Till Death Review

Till Death
  • Directing8
  • Writing8
  • Acting8
Overall8.0

Suspenseful and well performed, Till Death leverages a simple plot and one primary location to make for a thrilling slice of horror. Megan Fox has proven yet again that she has no problem leading a film with the needed dramatic weight.

S.K. Dale‘s Till Death is a skillfully crafted thriller featuring another impressive performance from Megan Fox, an actress that’s really started to stick out in recent years as she continues to choose exciting projects one after another. Till Death is compact and forward-moving, establishing the plot rather quickly and then just diving into its cat-and-mouse game of kill or be killed…..all while Fox is chained to her husband’s dead corpse.

Emma (Megan Fox) and Mark (Eoin Macken) are celebrating their tenth wedding anniversary. Despite such a long length of commitment, both seem unamused by their achievement, with Emma clearly wanting out of the marriage that is slowly starting to feel a bit pressured and controlling.

Something seems especially off with Mark when he surprises Emma with an isolated lake home visit during the frigid cold winter, but she plays along as Mark wines and dines her and promises that things are going to get better. And better must be a very opinionated term, because Emma wakes up to a handcuff around her wrist and soon realizes that Mark has alternate plans for himself (and I guess her) as he blows his head off with a gun.

Now, Emma is chained to Mark’s dead body and must figure out a way to get out as this is just the beginning of her worries.

I will say no more about S.K. Dale‘s latest thriller, written by Jason Carvey. Till Death is one of those high-concept horror flicks that excels at meeting or even sometimes exceeding expectations. It takes such a bizarre, yet simple story and makes for an amusing 90 minutes as Megan Fox frantically drags her dead husband across the house and property in an attempt to cut herself free of not only this situation, but her horrible marriage altogether.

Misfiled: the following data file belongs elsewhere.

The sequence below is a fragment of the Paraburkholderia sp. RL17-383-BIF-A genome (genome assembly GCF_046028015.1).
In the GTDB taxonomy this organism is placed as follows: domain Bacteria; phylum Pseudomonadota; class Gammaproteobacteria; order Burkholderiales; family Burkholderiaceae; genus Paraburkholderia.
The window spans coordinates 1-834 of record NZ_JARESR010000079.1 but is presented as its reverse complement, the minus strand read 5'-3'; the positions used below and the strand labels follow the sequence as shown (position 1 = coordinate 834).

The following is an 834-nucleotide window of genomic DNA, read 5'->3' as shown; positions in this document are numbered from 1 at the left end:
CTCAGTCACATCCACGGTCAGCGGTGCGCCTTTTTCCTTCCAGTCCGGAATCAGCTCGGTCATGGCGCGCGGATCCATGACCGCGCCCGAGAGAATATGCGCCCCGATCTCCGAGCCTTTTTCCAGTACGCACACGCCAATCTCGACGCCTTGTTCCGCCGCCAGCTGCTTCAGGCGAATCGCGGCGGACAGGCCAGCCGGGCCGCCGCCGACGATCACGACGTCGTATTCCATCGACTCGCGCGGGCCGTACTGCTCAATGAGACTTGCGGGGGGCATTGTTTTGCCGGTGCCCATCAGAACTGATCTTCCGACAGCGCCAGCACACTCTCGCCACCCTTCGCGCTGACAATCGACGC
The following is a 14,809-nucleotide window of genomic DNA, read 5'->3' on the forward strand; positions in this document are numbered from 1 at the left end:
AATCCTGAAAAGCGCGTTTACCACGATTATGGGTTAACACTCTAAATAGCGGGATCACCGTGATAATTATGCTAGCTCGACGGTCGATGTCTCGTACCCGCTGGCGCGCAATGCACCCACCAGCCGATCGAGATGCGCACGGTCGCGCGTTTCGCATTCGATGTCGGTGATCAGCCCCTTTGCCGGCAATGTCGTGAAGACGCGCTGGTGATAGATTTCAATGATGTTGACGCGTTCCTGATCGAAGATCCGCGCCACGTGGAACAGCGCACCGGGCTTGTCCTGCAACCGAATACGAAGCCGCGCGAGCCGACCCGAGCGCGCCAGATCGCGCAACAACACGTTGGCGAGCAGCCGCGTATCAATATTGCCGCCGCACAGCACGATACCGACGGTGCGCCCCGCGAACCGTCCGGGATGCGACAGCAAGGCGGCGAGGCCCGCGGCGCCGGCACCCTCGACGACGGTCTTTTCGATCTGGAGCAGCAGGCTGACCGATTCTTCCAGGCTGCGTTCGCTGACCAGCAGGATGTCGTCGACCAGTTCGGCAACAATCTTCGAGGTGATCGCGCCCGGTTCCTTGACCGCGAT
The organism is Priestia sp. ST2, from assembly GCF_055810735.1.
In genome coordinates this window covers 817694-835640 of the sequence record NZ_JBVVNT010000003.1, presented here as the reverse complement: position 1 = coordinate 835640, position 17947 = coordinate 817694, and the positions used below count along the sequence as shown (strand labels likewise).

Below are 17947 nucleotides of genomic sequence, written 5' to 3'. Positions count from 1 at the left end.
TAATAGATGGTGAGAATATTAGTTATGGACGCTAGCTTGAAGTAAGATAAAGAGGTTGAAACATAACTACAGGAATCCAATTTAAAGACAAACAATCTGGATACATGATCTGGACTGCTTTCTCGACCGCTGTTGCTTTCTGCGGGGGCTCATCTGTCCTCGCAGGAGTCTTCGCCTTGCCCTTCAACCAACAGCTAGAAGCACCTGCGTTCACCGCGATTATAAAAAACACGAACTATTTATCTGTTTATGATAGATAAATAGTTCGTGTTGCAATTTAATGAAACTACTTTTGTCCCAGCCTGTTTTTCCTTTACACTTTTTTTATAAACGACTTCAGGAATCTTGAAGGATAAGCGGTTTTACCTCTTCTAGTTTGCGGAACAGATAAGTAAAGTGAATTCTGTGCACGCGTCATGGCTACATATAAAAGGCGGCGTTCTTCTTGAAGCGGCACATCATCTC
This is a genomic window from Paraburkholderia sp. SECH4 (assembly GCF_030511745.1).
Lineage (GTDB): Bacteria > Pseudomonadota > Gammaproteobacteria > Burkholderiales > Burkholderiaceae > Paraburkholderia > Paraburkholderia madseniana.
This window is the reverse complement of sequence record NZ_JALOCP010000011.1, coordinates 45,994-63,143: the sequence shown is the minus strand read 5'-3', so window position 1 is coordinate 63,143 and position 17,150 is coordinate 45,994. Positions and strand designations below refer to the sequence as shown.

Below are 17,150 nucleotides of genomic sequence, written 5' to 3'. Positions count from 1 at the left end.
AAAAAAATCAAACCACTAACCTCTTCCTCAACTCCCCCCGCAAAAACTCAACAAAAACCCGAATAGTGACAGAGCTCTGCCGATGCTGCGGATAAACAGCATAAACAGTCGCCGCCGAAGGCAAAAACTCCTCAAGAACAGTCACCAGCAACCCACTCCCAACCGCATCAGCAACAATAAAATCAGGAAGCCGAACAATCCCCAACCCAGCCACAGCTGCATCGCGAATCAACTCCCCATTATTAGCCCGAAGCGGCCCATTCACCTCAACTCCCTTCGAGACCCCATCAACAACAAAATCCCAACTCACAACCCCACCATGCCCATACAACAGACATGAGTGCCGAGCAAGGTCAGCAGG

And Fox absolutely rocks it as the troubled wife lost in a wrecked marriage that’s tied to a horrible past. Her character Emma isn’t free from sin, with the opening moments of the film explaining that she’s been having an affair.

This makes it hard to really root for her, until later reveals that somewhat “even” the score between herself and her husband.

But Till Death isn’t just about being faithful to marriage, but instead being in control of your own life and knowing when to get out.

Carvey’s script highlights this throughout as Fox must use her wits and stealth to avoid suspecting killers that are thrown into the mix not too long after she’s covered in her own husband’s brain matter.

I’ll admit that it takes a few minutes for Till Death to get going, but S.K. Dale does a fantastic job framing up the film for something special and at the very least, is a component wielder of the camera, shooting lots of pleasant establishing shots and building up the mood for what is to come shortly after.

What sticks out most about Till Death is Fox’s range as an actor, continuing to choose such interesting projects and having the ability to just knock each role out of the park.

Till Death is thrilling in its reveals and organic in how things unfold, making for a movie that might not be blood-soaked or gore-heavy, but it’s exciting from start to finish, once the premise is established and it ends in a satisfying place that has a few surprises thrown in for good measures.

Till Death could’ve been a corny concept shot with shlock and awe, but instead, S.K. Dale chooses to dig a little deeper and make a film that emotionally resonates and charged with creativity in telling one of the better “revenge” stories as of late.

Megan Fox is dynamite in this one and has yet again solidified a firm spot on my “must watch” actors list as she continues to pump out unique genre films, one after another.

Till Death is available to rent or purchase on-demand and I totally think you should seek it out and digest if you’re into this kind of flick.


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